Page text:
MITA member companies have introduced innovative
medical imaging technologies to the market,
including low-dose computed tomography (CT), high-intensity focused ultrasound (HIFU), novel imaging
agents, and advanced artificial intelligence (AI) algorithms.
These technologies play an essential role in our nation’s
health care infrastructure and the care pathways of
screening, staging, evaluating, managing, and effectively
treating patients with cancer, heart disease, neurological
degeneration, COVID-19, and numerous other medical
Medical imaging saves lives, but only if patients have
adequate access to these technologies. Policymakers can help by ensuring appropriate and adequate
DEVELOP MARKET PATHWAYS THAT INCENTIVIZE INNOVATION
Too often, innovative devices are authorized by the FDA but aren’t covered by Medicare until additional
evidentiary requirements have been met. This creates a
“Catch-22” scenario in which, without adequate coverage
or reimbursement, access to an FDA approved diagnostic
or therapy is limited to only those who can afford to pay
out-of-pocket. This results in a reduced ability to collect
the very evidence needed to support reimbursement.
MITA supports policies intended to reduce or eliminate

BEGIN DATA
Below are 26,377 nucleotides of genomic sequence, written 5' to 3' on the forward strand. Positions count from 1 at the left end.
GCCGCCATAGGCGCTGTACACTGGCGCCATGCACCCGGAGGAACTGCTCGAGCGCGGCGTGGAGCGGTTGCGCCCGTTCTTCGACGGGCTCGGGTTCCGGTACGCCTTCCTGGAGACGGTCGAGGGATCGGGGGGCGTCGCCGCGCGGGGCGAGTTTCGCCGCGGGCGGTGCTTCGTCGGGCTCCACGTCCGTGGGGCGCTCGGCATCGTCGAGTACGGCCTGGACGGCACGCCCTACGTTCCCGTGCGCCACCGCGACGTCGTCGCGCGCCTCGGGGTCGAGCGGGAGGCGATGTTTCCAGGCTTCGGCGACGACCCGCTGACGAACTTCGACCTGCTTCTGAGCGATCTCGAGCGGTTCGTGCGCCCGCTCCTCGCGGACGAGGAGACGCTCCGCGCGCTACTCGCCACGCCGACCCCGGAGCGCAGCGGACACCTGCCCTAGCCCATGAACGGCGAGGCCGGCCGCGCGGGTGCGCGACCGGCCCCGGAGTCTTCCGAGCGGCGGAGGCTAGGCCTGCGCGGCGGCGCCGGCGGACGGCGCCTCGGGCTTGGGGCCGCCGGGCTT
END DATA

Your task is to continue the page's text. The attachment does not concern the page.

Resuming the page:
the lag time between FDA authorization of a device or
drug and the subsequent provision of Medicare coverage
- giving seniors faster access to life-saving technologies
and cutting-edge diagnostics.
SUPPORT PROVIDERS OF IMAGING SERVICES
In 2023, Medicare called for significant cuts to provider
payment in the Medicare Physician Fee Schedule (MPFS)
Final Rule. While Congress took action to address
reductions in the MPFS at the end of last year by reducing
the payment cut to -2.5% in 2023 and delaying the implementation of the -4% PAYGO sequestration cut, long-term solutions are needed to stabilize physician and provider payment.
While this Congressional action was needed, temporary provider relief fails to take into account the serious financial pressures of rising inflation, escalating supply costs, and a dwindling workforce faced by physician- owned practices and hospital-based clinics and imaging facilities. Coupled with annual payment cuts, these factors threaten access to medical imaging technologies that empower healthcare providers to make better-informed medical decisions that lead to overall cost savings and improved patient health outcomes.
Ultimately, Congress and the Centers for Medicare & Medicaid Services (CMS) must address the ongoing, systemic dysfunction in Medicare payment policy by addressing the annual negative conversion factor rate adjustment, budget neutrality requirements, and clinical labor pricing changes. These, and other changes, are necessary to stop annual Medicare cuts and protect patients’ ability to access the care they need.